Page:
Like so many mining towns throughout North America, Cobalt, Ontario has seen better days. The silver rush that transformed the modest community, located 300 miles north of Toronto, into a vibrant boomtown during the early 1900s has long since died away.
Today, the sleepy hamlet — some call it a ghost town — still bears scars from those heady, get-rich-quick days. The borough, built atop a honeycomb of abandoned mining tunnels, is not only littered with waste rock and capped mine shafts but also plagued by poverty.
But its fortunes could soon reverse. Cobalt, population 1,100, is poised to flourish once more due to its rich stores of the metal cobalt. Ironically, the town known for its silver was actually named for this shiny, bluish-gray ore. At the time it was mostly ignored. But not anymore.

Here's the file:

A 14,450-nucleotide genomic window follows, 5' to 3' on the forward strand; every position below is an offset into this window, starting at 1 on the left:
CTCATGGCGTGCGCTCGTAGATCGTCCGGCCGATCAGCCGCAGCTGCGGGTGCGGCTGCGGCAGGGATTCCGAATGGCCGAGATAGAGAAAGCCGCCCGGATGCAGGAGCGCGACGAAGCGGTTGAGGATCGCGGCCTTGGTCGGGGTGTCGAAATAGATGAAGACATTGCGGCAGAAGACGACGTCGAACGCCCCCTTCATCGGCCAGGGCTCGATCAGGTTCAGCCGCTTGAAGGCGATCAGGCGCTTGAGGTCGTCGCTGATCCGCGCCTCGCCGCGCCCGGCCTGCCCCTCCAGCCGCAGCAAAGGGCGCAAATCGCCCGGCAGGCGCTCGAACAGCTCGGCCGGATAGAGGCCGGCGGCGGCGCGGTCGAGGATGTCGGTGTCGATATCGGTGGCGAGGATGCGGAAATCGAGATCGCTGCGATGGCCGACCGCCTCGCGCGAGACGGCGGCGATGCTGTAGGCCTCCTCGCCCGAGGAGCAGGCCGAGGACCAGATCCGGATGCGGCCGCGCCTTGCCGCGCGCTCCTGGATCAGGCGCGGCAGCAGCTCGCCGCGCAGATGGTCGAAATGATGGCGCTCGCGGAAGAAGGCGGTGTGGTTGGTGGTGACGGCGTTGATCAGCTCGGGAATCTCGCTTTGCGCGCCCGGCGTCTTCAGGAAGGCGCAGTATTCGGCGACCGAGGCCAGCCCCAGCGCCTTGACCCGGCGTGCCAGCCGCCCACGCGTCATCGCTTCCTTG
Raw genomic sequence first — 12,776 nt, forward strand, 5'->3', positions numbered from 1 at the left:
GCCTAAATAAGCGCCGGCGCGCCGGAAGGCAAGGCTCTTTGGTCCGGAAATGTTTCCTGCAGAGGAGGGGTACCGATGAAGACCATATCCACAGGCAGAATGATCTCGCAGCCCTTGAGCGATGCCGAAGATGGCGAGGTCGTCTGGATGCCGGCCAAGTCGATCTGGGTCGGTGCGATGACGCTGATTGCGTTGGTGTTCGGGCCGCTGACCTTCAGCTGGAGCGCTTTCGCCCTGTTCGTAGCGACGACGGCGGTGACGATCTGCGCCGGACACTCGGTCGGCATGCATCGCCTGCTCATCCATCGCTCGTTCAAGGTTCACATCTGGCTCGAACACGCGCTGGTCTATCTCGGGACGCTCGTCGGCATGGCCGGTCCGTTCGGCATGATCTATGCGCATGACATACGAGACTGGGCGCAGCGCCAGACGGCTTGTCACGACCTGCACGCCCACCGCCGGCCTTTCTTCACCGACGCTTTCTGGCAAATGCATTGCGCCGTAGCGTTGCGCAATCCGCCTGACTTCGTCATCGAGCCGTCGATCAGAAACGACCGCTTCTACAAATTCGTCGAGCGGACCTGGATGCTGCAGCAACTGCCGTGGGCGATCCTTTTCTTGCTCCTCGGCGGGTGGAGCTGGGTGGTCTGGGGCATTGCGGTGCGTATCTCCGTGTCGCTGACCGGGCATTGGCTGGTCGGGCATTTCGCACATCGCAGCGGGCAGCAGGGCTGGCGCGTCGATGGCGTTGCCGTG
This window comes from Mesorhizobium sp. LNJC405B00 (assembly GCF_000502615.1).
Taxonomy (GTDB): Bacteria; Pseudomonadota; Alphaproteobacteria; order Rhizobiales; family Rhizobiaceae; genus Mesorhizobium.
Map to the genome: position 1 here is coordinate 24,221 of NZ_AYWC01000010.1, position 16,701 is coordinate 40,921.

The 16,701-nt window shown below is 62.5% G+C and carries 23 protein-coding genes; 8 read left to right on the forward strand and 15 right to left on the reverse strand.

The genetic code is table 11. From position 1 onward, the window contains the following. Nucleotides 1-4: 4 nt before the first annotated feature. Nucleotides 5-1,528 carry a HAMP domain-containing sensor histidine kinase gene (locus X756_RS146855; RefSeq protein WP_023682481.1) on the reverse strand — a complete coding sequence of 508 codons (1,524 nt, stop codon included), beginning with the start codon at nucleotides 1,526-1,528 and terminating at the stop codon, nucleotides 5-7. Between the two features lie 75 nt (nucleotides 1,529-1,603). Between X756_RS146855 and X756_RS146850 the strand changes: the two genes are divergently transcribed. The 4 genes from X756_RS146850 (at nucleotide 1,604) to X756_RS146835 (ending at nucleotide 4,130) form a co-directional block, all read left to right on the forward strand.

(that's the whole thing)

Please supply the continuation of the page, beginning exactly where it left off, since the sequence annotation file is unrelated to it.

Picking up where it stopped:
It turns out cobalt is a key component of batteries that power cellphones, laptops and, increasingly, electric cars. Call it the new gold, a mineral prize that electric car makers like Tesla and tech companies are more than eager to get their hands on, particularly from conflict-free mining regions. Cobalt, Ontario, fits the bill.
Blue pigments made from cobalt (called cobalt blue) have been used for centuries to dye glass, glazes and ceramics, but the element wasn’t formally recognized as a metal until 1730.
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